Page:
Amidst “I survived” parties, we are all grateful to have this portion of Interstate 85 open to traffic. Weather cooperated as the rebuilding process went forward. Patience has its virtues and Atlantans pulled together to get through this big inconvenience. Safety in the rebuilding process was top of mind for the contractor in charge of the project. Many safety inspections later, we are all relieved that the collapse is now part of Atlanta history.

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Florida Diving Tragedy Takes Lawrenceville Man

In our last post, we shared important information about water safety and small children. The fun and excitement of water play can last a lifetime. But the safety concerns associated with water don’t end with little ones. Older kids, teens and adults must also be mindful of the safety measures needed around water. Only last week, we learned that a Gwinnett County man apparently drowned in Florida while on a diving trip there. The Florida authorities are performing an autopsy to determine what caused his passing. He found with his regulator out of his mouth. This event reminds us that water can be dangerous for people of all ages, not just little ones.

Georgia Resources for Boating Safety & Education

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swimming-pool-100155245-232x300All parents and caregivers know the joy children have around water. Water play is something kids look forward to as the weather warms up. A recent incident reminds us of the dangers for injury around water, especially for toddlers and children under the age of four. This spring we are already learning of tragic situations in which toddlers wander into their own yards, or those of friends or relatives, and are found too late. Across the country children have been found unconscious or drowned, like the two-year old toddler who lost his life last week in Virginia. This is not an easy subject to think about, but it is truly critical that we all focus on the dangers of pools, lakes and even bath tubs and little ones.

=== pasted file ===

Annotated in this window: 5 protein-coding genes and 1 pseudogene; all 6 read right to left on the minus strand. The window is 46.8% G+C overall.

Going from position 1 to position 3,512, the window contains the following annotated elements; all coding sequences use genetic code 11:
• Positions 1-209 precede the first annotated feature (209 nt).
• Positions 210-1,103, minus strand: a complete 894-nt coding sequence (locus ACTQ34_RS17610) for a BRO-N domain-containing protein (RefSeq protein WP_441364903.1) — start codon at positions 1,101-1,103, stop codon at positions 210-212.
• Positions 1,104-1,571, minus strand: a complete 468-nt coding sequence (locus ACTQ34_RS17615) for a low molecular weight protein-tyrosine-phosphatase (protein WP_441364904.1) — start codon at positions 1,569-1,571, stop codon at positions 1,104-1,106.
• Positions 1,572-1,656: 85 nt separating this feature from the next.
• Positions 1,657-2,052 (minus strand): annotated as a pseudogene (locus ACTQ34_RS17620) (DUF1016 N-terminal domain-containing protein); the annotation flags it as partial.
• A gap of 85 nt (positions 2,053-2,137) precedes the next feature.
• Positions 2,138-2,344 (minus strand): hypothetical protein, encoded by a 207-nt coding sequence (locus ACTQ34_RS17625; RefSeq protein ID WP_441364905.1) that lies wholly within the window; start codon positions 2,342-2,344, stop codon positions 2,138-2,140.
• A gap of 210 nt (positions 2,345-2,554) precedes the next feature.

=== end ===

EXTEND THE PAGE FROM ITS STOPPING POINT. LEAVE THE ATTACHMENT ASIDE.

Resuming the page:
The statistics for small children and unintentional drownings are stunning. Drowning is the leading cause of death for children under the age of four. For young children, the statistics show that swimming pools are the most common location for these tragedies. When children are found unconscious in a pool and survive, there can be incredibly difficult challenges, such as brain injury. The Centers for Disease Control note that half of non-fatal submersion victims can suffer various cognitive disabilities that can be quite severe and life changing.

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iStock_000001983354XSmall-300x199A recent Editor’s Pick in the Albany Herald discusses the positive impact of a law that we believe is important for many to know about. As is the case in other states, Georgia has a Good Samaritan law. Georgia’s Good Samaritan law is found at the Official Code of Georgia Annotated 51-1-29. Good Samaritan laws protect medical professionals and the public from liability when they voluntarily and gratuitously assist or provide care to an injured victim. They are also intended to enable those having a medical emergency or those hurt and in need, to get the help that could save their lives or protect them from further injury.

These laws are now being expanded to an epidemic that is found across our country. Most Americans are aware that thousands in our country are addicted to prescription drugs, such as opioids. Many of these individuals are vulnerable to overdoses which can lead to death. To help those who might be saved after overdosing on these drugs, many states including Georgia have taken a step to save lives.